• Crystal: This soup sounds delicious, Sarah, bracing and bright! I’m right there with you on the “blueprint cooking” as most dinners at my house start with “Sauté onions and garlic in olive oil…” I love all the food resources on the internet and especially all the beautifully photographed blogs but just as there’s been a bit of admission on the part of the blogosphere that homes/lives/wardrobes aren’t always as perfect and shiny as they may be presented in posts, I wish more people would get real about their food as well. I’m just as likely as the next person to ooh and aah over a beautifully crafted chocolate masterpiece crowned in perfect ganache or a spectacular main dish salad with 17 steps but in reality that’s not how you or I or most of the people reading the post cook or eat. Slavishly following a complicated recipe means you can follow instructions but it doesn’t mean you can cook. A cook knows to face that bounty of carrots and make something delicious and satisfying. A cook can look into a bare end-of-the-week refrigerator and whip up an omelet with whatever may be at hand. Here’s to roasted vegetables and hearty grains and quick sautés! I thoroughly enjoy your celebrations of real food in your real life because that’s what’s going on in my kitchen and on my plate and in my life as well. Thanks again for putting poetry into the everyday. Now, I’m off to hunt brown rice vinegar to add to my repertoire!1 year ago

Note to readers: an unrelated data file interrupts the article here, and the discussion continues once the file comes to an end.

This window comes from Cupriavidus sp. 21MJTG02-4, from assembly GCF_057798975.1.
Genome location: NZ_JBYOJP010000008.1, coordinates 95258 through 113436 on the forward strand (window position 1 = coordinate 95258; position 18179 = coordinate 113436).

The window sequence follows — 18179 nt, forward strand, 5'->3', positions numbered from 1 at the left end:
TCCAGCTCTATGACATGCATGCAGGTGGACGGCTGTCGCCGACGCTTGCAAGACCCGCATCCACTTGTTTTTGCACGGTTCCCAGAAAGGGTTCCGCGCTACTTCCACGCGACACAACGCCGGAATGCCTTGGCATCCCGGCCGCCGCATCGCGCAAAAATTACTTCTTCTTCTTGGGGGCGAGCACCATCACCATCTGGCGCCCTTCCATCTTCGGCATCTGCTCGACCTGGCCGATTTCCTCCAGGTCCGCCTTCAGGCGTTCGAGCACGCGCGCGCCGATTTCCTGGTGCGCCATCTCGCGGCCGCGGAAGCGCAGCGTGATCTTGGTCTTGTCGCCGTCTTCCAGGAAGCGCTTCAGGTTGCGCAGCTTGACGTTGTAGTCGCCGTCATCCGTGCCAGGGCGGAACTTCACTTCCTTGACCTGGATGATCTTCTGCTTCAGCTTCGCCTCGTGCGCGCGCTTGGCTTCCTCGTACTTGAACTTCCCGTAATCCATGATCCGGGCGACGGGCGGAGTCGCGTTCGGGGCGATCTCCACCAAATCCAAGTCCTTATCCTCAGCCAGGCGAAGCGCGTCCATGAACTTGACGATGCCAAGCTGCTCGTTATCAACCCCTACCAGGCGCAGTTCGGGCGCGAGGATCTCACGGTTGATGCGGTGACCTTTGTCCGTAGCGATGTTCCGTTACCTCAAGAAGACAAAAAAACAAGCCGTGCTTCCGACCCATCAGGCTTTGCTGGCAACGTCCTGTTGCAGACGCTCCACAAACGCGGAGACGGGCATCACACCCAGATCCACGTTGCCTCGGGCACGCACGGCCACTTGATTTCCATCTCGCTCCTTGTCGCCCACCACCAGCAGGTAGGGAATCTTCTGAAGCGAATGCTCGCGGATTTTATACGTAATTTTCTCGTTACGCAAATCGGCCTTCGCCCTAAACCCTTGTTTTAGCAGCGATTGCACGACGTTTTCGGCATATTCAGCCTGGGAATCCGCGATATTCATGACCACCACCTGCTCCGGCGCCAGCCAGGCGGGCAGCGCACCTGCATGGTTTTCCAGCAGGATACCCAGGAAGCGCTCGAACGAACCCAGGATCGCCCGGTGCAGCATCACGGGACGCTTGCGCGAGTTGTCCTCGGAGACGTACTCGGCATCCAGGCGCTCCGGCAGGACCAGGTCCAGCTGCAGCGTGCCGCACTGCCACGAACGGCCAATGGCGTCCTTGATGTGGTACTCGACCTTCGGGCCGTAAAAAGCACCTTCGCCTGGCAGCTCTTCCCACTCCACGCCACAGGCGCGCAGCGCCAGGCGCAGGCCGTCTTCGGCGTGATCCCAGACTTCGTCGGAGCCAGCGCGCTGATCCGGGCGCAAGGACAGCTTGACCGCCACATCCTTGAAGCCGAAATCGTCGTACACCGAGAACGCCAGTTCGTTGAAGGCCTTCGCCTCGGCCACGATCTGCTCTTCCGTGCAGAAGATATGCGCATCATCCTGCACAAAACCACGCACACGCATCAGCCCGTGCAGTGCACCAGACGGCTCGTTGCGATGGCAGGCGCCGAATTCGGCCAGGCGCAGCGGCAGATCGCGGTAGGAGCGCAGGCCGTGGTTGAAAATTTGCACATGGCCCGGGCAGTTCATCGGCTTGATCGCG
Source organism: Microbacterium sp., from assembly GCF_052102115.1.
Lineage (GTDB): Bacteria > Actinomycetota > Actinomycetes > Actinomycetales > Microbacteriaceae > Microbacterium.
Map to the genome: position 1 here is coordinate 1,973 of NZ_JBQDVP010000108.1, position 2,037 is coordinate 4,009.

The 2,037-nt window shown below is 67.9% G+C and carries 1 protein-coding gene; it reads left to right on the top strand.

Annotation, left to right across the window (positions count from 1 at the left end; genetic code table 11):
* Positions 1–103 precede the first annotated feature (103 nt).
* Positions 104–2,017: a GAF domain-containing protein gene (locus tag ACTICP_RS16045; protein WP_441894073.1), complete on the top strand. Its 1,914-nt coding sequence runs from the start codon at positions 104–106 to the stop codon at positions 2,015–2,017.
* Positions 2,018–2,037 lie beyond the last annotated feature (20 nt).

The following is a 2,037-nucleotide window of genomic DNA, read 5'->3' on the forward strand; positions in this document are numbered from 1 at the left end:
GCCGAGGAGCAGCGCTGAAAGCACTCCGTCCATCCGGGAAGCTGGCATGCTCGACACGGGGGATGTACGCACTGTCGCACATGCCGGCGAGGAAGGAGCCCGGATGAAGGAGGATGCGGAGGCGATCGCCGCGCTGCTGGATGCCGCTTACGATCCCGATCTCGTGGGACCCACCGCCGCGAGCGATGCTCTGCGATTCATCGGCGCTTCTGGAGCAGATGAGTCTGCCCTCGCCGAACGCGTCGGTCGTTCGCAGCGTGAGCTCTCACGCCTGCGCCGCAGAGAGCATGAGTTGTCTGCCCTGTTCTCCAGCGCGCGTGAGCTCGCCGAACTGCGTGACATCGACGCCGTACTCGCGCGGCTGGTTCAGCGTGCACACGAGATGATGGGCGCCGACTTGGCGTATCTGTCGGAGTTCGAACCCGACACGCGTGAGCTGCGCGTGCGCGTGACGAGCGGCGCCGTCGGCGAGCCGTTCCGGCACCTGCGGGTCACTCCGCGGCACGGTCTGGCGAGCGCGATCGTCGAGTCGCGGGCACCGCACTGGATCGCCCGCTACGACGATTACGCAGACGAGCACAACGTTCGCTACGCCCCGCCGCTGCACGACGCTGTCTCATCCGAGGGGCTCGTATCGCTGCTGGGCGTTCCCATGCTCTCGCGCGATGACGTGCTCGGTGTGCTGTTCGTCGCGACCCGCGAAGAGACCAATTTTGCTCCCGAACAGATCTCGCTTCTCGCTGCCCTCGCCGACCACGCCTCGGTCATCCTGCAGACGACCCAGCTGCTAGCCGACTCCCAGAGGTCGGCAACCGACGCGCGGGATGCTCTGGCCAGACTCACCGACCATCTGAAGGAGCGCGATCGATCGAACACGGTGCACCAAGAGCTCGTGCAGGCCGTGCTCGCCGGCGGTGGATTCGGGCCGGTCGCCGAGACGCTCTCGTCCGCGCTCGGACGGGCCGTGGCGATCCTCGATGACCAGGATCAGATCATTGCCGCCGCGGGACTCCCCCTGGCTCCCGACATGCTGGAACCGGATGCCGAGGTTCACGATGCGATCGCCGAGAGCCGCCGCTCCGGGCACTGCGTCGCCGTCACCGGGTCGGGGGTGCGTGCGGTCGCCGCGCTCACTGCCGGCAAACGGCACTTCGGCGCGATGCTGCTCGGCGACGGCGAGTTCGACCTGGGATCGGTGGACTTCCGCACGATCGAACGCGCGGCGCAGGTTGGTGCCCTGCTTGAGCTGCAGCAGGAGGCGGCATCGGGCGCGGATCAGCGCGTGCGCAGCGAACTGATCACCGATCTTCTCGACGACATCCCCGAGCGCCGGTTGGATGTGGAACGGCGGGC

• Emma: I made this with turnips instead of cauliflower and threw in a bit of spicy sausage I needed to use up. And it turned into a rainy soup weekend just in time. Thanks! :) 1 year ago

  • Ananasa: Love this recipe! Perfect for the fall weather. We thank you so much for this one!

    http://www.ananasa.com- Home For Handmade1 year ago